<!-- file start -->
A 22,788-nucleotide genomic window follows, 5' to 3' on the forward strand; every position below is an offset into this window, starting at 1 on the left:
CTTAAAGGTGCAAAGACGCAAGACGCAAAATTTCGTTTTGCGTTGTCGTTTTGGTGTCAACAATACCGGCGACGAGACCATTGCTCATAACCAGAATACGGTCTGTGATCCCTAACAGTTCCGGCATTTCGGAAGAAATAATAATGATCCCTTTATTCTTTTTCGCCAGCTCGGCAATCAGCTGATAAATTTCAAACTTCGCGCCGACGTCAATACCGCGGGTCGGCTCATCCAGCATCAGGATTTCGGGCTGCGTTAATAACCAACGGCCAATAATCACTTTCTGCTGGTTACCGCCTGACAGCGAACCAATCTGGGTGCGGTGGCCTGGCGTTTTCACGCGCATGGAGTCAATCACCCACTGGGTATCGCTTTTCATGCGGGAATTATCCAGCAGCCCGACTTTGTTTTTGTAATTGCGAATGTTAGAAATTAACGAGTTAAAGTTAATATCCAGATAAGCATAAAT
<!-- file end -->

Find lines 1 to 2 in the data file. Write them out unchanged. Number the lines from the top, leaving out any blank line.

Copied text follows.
A 22,788-nucleotide genomic window follows, 5' to 3' on the forward strand; every position below is an offset into this window, starting at 1 on the left:
CTTAAAGGTGCAAAGACGCAAGACGCAAAATTTCGTTTTGCGTTGTCGTTTTGGTGTCAACAATACCGGCGACGAGACCATTGCTCATAACCAGAATACGGTCTGTGATCCCTAACAGTTCCGGCATTTCGGAAGAAATAATAATGATCCCTTTATTCTTTTTCGCCAGCTCGGCAATCAGCTGATAAATTTCAAACTTCGCGCCGACGTCAATACCGCGGGTCGGCTCATCCAGCATCAGGATTTCGGGCTGCGTTAATAACCAACGGCCAATAATCACTTTCTGCTGGTTACCGCCTGACAGCGAACCAATCTGGGTGCGGTGGCCTGGCGTTTTCACGCGCATGGAGTCAATCACCCACTGGGTATCGCTTTTCATGCGGGAATTATCCAGCAGCCCGACTTTGTTTTTGTAATTGCGAATGTTAGAAATTAACGAGTTAAAGTTAATATCCAGATAAGCATAAAT